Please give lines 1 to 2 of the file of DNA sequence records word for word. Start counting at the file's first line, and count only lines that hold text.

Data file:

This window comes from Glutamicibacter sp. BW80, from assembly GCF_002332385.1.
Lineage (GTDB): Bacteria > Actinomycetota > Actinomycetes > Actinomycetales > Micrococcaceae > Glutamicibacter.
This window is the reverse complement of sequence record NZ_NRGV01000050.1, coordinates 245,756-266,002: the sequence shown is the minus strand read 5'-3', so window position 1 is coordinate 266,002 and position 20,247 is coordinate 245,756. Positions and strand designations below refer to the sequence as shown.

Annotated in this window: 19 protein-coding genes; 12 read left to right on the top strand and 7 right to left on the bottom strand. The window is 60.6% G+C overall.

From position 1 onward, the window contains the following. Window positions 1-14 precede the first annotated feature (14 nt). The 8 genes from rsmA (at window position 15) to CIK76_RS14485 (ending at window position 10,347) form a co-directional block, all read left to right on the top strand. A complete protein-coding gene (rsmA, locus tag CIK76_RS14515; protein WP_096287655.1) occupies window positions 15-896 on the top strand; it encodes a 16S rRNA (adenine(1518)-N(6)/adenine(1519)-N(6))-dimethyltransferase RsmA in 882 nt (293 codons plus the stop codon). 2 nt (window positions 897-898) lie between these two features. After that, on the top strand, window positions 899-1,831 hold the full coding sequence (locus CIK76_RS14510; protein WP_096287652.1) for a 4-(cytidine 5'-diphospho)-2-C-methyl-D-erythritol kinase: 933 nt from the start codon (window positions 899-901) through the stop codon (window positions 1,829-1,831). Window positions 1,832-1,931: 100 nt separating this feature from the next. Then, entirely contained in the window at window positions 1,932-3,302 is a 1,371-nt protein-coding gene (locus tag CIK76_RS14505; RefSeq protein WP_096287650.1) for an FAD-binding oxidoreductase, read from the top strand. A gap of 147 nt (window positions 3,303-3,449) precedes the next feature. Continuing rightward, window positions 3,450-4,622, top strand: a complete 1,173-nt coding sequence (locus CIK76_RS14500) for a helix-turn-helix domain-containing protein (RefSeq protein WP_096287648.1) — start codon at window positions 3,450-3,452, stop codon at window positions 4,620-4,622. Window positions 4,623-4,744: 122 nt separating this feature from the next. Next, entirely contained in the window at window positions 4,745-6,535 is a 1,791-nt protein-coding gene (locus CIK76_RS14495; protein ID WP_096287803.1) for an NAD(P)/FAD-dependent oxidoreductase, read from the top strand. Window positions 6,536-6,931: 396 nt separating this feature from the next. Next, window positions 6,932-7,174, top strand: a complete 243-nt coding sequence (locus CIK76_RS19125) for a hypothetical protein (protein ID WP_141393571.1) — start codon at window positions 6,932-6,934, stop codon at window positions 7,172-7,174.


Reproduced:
This window comes from Glutamicibacter sp. BW80, from assembly GCF_002332385.1.
Lineage (GTDB): Bacteria > Actinomycetota > Actinomycetes > Actinomycetales > Micrococcaceae > Glutamicibacter.